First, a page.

We are formed, not to injure, but to bless our fellow creatures. Whatever         

            endowments we have, be they ordinary or transcendent, all are given by our   

            Maker to promote truth and virtue and human happiness through the world.


  • IT IS NO PROTECTION FROM MALICE. Though Paul was thus so

            distinguished by signal endowments, he was nevertheless the subject of

            bitter envy and cruel slander. “For his letters, say they, are weighty and

            powerful; but his bodily presence is weak, and his speech contemptible,”

            Did the supernatural power with which some of the old Hebrew prophets

            were endowed shield men from the malice of men? How were Moses,

            Elisha, and Elijah treated? The fact is, the higher gifts a man has the more

            he is exposed to the malice of others; the more distinguished a man is in

            gifts and graces, the more he will arouse among his contemporaries the

            spirit of detraction and hate. It was so with Christ Himself.



11 Let such an one think this, that, such as we are in word by letters when we are

absent, such will we be also in deed when we are present.” - Paul is not saying what

he would do hereafter, but is rebutting with calmness and dignity the false charge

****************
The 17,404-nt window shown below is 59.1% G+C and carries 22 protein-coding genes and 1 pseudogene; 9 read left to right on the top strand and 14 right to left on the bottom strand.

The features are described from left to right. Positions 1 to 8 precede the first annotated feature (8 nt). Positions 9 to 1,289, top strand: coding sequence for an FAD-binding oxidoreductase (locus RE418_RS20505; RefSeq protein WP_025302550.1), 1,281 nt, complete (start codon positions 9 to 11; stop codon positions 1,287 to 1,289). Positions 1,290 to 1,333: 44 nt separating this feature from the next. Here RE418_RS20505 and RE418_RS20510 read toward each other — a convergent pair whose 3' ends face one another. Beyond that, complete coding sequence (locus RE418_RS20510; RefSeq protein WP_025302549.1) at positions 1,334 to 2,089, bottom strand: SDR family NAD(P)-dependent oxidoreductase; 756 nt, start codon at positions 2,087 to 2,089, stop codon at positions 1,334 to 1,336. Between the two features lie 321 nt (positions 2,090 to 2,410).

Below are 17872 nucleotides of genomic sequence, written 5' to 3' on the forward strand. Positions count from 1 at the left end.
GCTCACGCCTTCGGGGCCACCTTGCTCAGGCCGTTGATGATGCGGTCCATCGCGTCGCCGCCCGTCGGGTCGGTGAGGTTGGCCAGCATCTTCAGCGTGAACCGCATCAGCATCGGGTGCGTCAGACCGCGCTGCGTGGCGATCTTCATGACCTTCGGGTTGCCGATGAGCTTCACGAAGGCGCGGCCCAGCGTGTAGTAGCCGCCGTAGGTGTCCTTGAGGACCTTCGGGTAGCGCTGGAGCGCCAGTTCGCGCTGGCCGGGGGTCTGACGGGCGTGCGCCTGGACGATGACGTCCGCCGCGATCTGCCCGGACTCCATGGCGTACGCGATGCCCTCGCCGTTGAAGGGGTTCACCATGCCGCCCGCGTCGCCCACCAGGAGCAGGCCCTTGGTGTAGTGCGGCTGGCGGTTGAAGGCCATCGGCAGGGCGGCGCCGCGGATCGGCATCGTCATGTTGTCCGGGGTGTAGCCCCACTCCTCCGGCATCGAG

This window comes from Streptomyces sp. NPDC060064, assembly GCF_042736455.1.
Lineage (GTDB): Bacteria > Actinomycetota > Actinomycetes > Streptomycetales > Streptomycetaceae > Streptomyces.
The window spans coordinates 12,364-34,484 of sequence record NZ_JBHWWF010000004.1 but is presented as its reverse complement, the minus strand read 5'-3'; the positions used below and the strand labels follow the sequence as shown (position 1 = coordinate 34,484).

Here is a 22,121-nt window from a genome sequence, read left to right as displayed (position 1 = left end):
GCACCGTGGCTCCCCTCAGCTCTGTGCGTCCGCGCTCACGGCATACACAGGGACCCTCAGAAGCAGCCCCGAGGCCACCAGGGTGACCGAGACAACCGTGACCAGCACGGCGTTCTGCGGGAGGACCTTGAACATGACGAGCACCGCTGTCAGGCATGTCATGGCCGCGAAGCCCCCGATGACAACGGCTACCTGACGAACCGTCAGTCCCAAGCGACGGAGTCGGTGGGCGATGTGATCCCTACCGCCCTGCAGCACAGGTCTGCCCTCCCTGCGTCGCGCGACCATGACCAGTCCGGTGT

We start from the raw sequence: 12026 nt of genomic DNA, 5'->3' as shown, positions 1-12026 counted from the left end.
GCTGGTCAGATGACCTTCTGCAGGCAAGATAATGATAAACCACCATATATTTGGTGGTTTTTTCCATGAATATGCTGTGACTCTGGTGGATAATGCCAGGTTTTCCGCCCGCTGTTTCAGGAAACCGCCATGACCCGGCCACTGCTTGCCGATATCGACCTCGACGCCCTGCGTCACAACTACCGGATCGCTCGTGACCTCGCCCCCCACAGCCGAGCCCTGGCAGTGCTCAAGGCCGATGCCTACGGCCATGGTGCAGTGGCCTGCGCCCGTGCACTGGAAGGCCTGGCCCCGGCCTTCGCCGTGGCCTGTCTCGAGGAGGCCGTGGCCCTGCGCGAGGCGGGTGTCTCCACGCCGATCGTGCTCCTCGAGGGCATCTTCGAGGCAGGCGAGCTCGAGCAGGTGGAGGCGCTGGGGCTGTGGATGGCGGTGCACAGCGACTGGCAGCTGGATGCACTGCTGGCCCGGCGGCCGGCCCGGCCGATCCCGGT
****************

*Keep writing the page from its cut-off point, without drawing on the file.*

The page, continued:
that he was in any way different when absent from what he was when present.


12 For we dare not make ourselves of the number, or compare ourselves with

some that commend themselves: but they measuring themselves by themselves,

and comparing themselves among themselves, are not wise.” – The meaning is that

the little cliques of factious religionists, never looking outside their own narrow circles,

became inflated with a sense of importance which would have been annihilated if they

had looked at higher standards. Hence they thought themselves at liberty to intrude

and lay down the law and usurp a claim to infallibility which there was nothing to justify.

Such conduct is the reverse of wise. It is a mixture of selfishness, Pharisaism, and conceit,

and there have been abundant examples of it among religious parties in all  ages. Paul,

on the other hand, keeps within his own measure, because he has learnt to adopt larger

and loftier standards.


13 But we will not boast of things without our measure, but according to the

measure of the rule (the measuring-line – I will keep to the province and limit which